Online mental health services boomed throughout the COVID crisis, and that’s not such a bad thing.
Psychiatrist Mike Millard says that while the past 18 months have been very difficult, one of the few positives is that people now take maintaining their psychological wellbeing more seriously.
Dr Millard is Clinical Director at This Way Up, an online mental health service run in partnership with St Vincent’s Hospital and the University of NSW since 2011.
Pre-COVID, problems such as anxiety, distress, depression and insomnia already accounted for 10% of global disabilities. In fact up to 50% of people will experience clinically significant anxiety and/or depression in their lifetime.
During the pandemic This Way Up’s user numbers soared, with last year’s NSW lockdown producing a 1000% increase in course registrations, and post-lockdown a 500% increase year on year.
This Way Up offers a series of 18 different online programs, all developed using a type of psychological treatment called cognitive behavioural therapy.
“Cognitive behavioural therapy teaches you about the way you think, about the way you feel, and the way you behave, and the way they are all connected,” Dr Millard says.
“It’s very empowering type of psychological treatment that equips service users with skills that they are able to use to maintain their wellbeing”
“Each of our courses follows an illustrated story of one or two characters who has symptoms that are similar to yours. You follow their journey back to recovery.
“Time and again we have people writing to us and saying they thought they were the only person experiencing a particular problem, and now they understand that they aren’t – and there are things they can do to help”.
Dr Millard says that one of the most important features of This Way Up is that everything it does is evidence based.
“That means when we create one of our courses we run it through scientific testing, just as you would test medication, so when we say something works, we know it does” he says.
“One of the most surprising facts has been that the research repeatedly shows that internet-based therapy is equally as effective as face-to-face treatment (which as a clinician, always shocks me).
“We have found 80% of This Way Up course participants report significant benefits, and 50% would no longer qualify for their original diagnosis once they complete the course.”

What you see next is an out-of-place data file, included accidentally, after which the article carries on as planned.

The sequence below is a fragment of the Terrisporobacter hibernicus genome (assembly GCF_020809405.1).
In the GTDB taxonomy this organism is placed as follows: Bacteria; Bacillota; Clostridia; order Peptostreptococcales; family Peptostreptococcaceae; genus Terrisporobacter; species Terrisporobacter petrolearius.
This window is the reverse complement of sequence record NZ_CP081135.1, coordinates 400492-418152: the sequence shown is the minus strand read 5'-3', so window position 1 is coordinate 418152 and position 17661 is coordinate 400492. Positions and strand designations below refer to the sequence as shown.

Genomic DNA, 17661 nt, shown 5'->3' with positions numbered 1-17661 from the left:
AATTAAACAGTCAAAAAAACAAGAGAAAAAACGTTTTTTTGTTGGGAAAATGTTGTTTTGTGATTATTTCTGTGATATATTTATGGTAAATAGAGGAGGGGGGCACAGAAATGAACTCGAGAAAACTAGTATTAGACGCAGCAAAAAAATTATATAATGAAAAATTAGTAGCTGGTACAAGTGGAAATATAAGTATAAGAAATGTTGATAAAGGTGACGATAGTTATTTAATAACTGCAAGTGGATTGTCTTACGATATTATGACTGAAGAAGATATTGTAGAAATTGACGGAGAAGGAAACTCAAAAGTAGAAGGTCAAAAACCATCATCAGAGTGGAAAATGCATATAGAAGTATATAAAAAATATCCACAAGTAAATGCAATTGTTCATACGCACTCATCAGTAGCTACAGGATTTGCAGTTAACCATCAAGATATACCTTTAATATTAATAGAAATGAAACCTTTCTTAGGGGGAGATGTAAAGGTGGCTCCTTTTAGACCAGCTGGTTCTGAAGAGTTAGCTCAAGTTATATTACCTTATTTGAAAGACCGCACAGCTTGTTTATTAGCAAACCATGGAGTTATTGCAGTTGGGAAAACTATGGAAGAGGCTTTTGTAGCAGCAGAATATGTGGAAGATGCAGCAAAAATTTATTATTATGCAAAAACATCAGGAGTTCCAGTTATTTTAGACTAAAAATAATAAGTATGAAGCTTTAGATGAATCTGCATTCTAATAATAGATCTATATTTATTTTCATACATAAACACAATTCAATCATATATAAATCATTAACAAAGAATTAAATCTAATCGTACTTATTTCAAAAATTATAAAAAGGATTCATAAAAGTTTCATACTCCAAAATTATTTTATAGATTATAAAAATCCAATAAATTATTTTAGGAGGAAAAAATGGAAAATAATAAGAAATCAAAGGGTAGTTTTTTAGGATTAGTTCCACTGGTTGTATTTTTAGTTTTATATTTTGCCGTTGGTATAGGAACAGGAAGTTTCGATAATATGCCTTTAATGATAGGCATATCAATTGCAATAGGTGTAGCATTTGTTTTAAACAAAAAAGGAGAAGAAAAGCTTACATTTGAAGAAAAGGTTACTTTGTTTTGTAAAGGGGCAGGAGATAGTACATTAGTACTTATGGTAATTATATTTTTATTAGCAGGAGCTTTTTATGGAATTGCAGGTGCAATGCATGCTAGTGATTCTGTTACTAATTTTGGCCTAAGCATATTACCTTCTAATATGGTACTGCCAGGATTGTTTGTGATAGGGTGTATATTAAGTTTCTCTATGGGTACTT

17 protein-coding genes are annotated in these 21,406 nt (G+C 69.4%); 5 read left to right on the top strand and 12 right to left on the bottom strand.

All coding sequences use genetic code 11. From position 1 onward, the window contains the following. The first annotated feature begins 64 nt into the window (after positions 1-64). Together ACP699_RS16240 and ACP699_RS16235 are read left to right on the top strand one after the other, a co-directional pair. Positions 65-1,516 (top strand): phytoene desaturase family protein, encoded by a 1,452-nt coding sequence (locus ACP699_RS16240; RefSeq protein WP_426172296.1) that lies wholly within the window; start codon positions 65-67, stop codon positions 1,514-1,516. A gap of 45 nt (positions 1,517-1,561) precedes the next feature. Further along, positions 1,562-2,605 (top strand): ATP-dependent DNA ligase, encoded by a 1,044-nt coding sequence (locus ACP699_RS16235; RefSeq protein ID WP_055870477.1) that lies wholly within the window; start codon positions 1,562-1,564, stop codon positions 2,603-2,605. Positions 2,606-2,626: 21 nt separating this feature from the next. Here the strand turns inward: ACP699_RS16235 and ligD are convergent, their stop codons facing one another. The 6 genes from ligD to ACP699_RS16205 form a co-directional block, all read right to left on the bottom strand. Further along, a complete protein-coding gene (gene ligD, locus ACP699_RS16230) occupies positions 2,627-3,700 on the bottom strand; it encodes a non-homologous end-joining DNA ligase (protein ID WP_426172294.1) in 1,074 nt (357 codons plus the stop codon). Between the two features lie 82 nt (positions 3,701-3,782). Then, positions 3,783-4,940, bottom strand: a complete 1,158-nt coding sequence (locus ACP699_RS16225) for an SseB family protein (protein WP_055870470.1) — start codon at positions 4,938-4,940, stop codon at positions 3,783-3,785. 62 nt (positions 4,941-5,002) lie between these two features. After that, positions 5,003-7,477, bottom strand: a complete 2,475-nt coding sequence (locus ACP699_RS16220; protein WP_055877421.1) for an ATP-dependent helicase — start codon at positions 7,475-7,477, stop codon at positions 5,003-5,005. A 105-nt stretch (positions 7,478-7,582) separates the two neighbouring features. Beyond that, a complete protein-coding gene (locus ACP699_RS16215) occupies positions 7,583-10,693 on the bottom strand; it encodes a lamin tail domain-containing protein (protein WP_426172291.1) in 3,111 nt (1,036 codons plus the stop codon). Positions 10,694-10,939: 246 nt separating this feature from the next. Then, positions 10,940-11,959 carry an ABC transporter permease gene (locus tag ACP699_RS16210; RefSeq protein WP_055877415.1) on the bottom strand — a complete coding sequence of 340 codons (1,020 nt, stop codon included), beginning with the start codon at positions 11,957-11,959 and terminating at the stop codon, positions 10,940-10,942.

While the rise in This Way Up users is partly due to COVID, Dr Millard says it also reflects the service’s general ease of access.
“We are living in a world of waiting lists,” he says. “It’s very hard to get in to see psychologists and counsellors, so what can people do people do while waiting for traditional treatment?
“Our courses can be done at home. You are able to log on to the web in the privacy of your home, and you can start working through the courses at your own pace – with no waiting list.”
“In fact almost half of our users are accessing our programs outside of traditional business hours.
“This means you don’t have to take a day’s leave to go see a psychologist, and there are no travel costs – again (our course) is something you can do at home at your own pace.
“It’s really about providing choice, for some people online therapy is enough, for others a more blended model may be more appropriate – where the courses are used alongside face-to-face treatment”.
“One of our collaborations is with Headspace at Penrith where they use our courses to help young people learn psychological skills while they wait for more intensive treatment.”
Dr Millard says reducing barriers to care is one of This Way Up’s key aims.
“During the lockdown last year we developed a set of free specific COVID resources that were very bite-sized, with an audio track, that people can download and get a taste of a whole lot of psychological skills that we know work.”
This Way Up has also a series of free shorter wellbeing courses, the most popular being “Managing Insomnia”.
“Sleep difficulties are such a massive problem across the community, the course is a great way to start to understand how these resources work. People are often more comfortable seeking help for sleep than emotions.”
The other This Way Up treatment programs costs $5 a week for 12 weeks ($59), but are free with a GP or psychologist’s referral.
Dr Millard says that “many users find it helpful to have a local clinician involved to keep them accountable as they work through the course. We have also found that when someone pays for a program they are more likely to complete it and put the skills into action.”
But on the whole, he says people appreciate the course as they want to learn the things that are going to help them, with 90% reporting that they would recommend the service to a friend.
“Of course, during this difficult time we have to remember that anxiety is completely normal” he says.
“We don’t want to have no anxiety, as that places our health at risk and we don’t pay attention to important measures such as physical distancing”
“However, when anxiety becomes overwhelming, we are sitting at home crippled and with it interferes with our life.
“This Way Up offers the skills to take us back into that helpful zone, and take back control over our wellbeing.”
For more information visit: https://thiswayup.org.au